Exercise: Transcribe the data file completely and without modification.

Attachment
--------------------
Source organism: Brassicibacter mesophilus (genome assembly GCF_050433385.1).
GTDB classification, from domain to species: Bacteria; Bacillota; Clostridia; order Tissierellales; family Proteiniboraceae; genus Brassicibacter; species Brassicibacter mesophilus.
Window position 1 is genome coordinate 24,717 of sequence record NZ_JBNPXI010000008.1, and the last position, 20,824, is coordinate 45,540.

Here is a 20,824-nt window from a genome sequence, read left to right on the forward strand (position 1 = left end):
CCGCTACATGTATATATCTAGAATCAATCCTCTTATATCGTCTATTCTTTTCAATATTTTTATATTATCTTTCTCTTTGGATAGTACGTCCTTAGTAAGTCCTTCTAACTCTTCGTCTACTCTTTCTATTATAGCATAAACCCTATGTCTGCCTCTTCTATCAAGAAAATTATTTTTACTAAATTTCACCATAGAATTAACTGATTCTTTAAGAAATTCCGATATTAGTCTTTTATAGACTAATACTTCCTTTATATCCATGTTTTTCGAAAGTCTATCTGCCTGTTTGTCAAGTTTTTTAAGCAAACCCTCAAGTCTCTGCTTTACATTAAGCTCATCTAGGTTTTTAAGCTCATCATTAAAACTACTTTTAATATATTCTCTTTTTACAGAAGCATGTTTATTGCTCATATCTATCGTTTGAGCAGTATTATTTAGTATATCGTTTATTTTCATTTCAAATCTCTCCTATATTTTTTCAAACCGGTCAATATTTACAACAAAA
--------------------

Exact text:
Source organism: Brassicibacter mesophilus (genome assembly GCF_050433385.1).
GTDB classification, from domain to species: Bacteria; Bacillota; Clostridia; order Tissierellales; family Proteiniboraceae; genus Brassicibacter; species Brassicibacter mesophilus.
Window position 1 is genome coordinate 24,717 of sequence record NZ_JBNPXI010000008.1, and the last position, 20,824, is coordinate 45,540.

Here is a 20,824-nt window from a genome sequence, read left to right on the forward strand (position 1 = left end):
CCGCTACATGTATATATCTAGAATCAATCCTCTTATATCGTCTATTCTTTTCAATATTTTTATATTATCTTTCTCTTTGGATAGTACGTCCTTAGTAAGTCCTTCTAACTCTTCGTCTACTCTTTCTATTATAGCATAAACCCTATGTCTGCCTCTTCTATCAAGAAAATTATTTTTACTAAATTTCACCATAGAATTAACTGATTCTTTAAGAAATTCCGATATTAGTCTTTTATAGACTAATACTTCCTTTATATCCATGTTTTTCGAAAGTCTATCTGCCTGTTTGTCAAGTTTTTTAAGCAAACCCTCAAGTCTCTGCTTTACATTAAGCTCATCTAGGTTTTTAAGCTCATCATTAAAACTACTTTTAATATATTCTCTTTTTACAGAAGCATGTTTATTGCTCATATCTATCGTTTGAGCAGTATTATTTAGTATATCGTTTATTTTCATTTCAAATCTCTCCTATATTTTTTCAAACCGGTCAATATTTACAACAAAA